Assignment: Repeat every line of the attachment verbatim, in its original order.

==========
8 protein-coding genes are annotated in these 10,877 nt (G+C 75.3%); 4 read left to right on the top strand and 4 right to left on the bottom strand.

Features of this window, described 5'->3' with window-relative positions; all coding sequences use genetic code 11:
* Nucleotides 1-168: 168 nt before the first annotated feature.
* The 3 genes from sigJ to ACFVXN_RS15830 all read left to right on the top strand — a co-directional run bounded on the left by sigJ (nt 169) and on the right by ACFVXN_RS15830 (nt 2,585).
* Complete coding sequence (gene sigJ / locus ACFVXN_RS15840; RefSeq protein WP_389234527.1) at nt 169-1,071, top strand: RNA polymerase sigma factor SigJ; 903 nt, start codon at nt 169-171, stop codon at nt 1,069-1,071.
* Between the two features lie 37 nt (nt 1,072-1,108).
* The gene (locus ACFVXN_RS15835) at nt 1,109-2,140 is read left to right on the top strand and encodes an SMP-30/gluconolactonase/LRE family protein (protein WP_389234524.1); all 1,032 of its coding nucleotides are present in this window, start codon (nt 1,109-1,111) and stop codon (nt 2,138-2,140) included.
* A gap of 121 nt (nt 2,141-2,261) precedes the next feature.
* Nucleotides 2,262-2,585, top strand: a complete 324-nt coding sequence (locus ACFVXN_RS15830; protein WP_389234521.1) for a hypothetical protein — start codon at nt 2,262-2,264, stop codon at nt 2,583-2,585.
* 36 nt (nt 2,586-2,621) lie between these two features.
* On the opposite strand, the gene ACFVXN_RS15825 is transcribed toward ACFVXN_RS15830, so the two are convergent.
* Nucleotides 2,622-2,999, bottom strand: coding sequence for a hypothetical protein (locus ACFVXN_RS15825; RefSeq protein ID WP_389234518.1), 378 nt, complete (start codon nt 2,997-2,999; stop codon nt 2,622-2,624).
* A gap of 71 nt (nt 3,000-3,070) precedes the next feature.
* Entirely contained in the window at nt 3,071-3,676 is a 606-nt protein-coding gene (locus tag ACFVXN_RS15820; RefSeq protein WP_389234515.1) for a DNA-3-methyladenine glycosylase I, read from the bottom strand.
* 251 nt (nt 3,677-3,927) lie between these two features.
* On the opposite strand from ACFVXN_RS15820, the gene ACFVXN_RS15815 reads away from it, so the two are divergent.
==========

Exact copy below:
8 protein-coding genes are annotated in these 10,877 nt (G+C 75.3%); 4 read left to right on the top strand and 4 right to left on the bottom strand.

Features of this window, described 5'->3' with window-relative positions; all coding sequences use genetic code 11:
* Nucleotides 1-168: 168 nt before the first annotated feature.
* The 3 genes from sigJ to ACFVXN_RS15830 all read left to right on the top strand — a co-directional run bounded on the left by sigJ (nt 169) and on the right by ACFVXN_RS15830 (nt 2,585).
* Complete coding sequence (gene sigJ / locus ACFVXN_RS15840; RefSeq protein WP_389234527.1) at nt 169-1,071, top strand: RNA polymerase sigma factor SigJ; 903 nt, start codon at nt 169-171, stop codon at nt 1,069-1,071.
* Between the two features lie 37 nt (nt 1,072-1,108).
* The gene (locus ACFVXN_RS15835) at nt 1,109-2,140 is read left to right on the top strand and encodes an SMP-30/gluconolactonase/LRE family protein (protein WP_389234524.1); all 1,032 of its coding nucleotides are present in this window, start codon (nt 1,109-1,111) and stop codon (nt 2,138-2,140) included.
* A gap of 121 nt (nt 2,141-2,261) precedes the next feature.
* Nucleotides 2,262-2,585, top strand: a complete 324-nt coding sequence (locus ACFVXN_RS15830; protein WP_389234521.1) for a hypothetical protein — start codon at nt 2,262-2,264, stop codon at nt 2,583-2,585.
* 36 nt (nt 2,586-2,621) lie between these two features.
* On the opposite strand, the gene ACFVXN_RS15825 is transcribed toward ACFVXN_RS15830, so the two are convergent.
* Nucleotides 2,622-2,999, bottom strand: coding sequence for a hypothetical protein (locus ACFVXN_RS15825; RefSeq protein ID WP_389234518.1), 378 nt, complete (start codon nt 2,997-2,999; stop codon nt 2,622-2,624).
* A gap of 71 nt (nt 3,000-3,070) precedes the next feature.
* Entirely contained in the window at nt 3,071-3,676 is a 606-nt protein-coding gene (locus tag ACFVXN_RS15820; RefSeq protein WP_389234515.1) for a DNA-3-methyladenine glycosylase I, read from the bottom strand.
* 251 nt (nt 3,677-3,927) lie between these two features.
* On the opposite strand from ACFVXN_RS15820, the gene ACFVXN_RS15815 reads away from it, so the two are divergent.